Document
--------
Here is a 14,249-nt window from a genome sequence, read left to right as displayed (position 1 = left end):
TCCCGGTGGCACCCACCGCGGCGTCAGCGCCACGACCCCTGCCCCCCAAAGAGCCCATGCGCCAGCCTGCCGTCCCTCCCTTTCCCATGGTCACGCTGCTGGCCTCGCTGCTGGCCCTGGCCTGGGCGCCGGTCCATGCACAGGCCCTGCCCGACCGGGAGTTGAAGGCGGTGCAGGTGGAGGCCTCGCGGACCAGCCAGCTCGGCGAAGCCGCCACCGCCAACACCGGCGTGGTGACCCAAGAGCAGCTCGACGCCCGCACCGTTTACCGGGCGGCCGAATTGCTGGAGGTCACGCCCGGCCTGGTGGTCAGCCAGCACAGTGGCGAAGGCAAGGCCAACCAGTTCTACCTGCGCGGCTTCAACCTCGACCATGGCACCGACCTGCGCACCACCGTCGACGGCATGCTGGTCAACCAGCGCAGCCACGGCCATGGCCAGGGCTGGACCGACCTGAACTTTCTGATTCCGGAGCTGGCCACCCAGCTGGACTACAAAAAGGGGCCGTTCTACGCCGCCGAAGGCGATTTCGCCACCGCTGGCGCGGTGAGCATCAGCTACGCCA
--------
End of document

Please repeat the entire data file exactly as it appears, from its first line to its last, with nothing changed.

Here is a 14,249-nt window from a genome sequence, read left to right as displayed (position 1 = left end):
TCCCGGTGGCACCCACCGCGGCGTCAGCGCCACGACCCCTGCCCCCCAAAGAGCCCATGCGCCAGCCTGCCGTCCCTCCCTTTCCCATGGTCACGCTGCTGGCCTCGCTGCTGGCCCTGGCCTGGGCGCCGGTCCATGCACAGGCCCTGCCCGACCGGGAGTTGAAGGCGGTGCAGGTGGAGGCCTCGCGGACCAGCCAGCTCGGCGAAGCCGCCACCGCCAACACCGGCGTGGTGACCCAAGAGCAGCTCGACGCCCGCACCGTTTACCGGGCGGCCGAATTGCTGGAGGTCACGCCCGGCCTGGTGGTCAGCCAGCACAGTGGCGAAGGCAAGGCCAACCAGTTCTACCTGCGCGGCTTCAACCTCGACCATGGCACCGACCTGCGCACCACCGTCGACGGCATGCTGGTCAACCAGCGCAGCCACGGCCATGGCCAGGGCTGGACCGACCTGAACTTTCTGATTCCGGAGCTGGCCACCCAGCTGGACTACAAAAAGGGGCCGTTCTACGCCGCCGAAGGCGATTTCGCCACCGCTGGCGCGGTGAGCATCAGCTACGCCA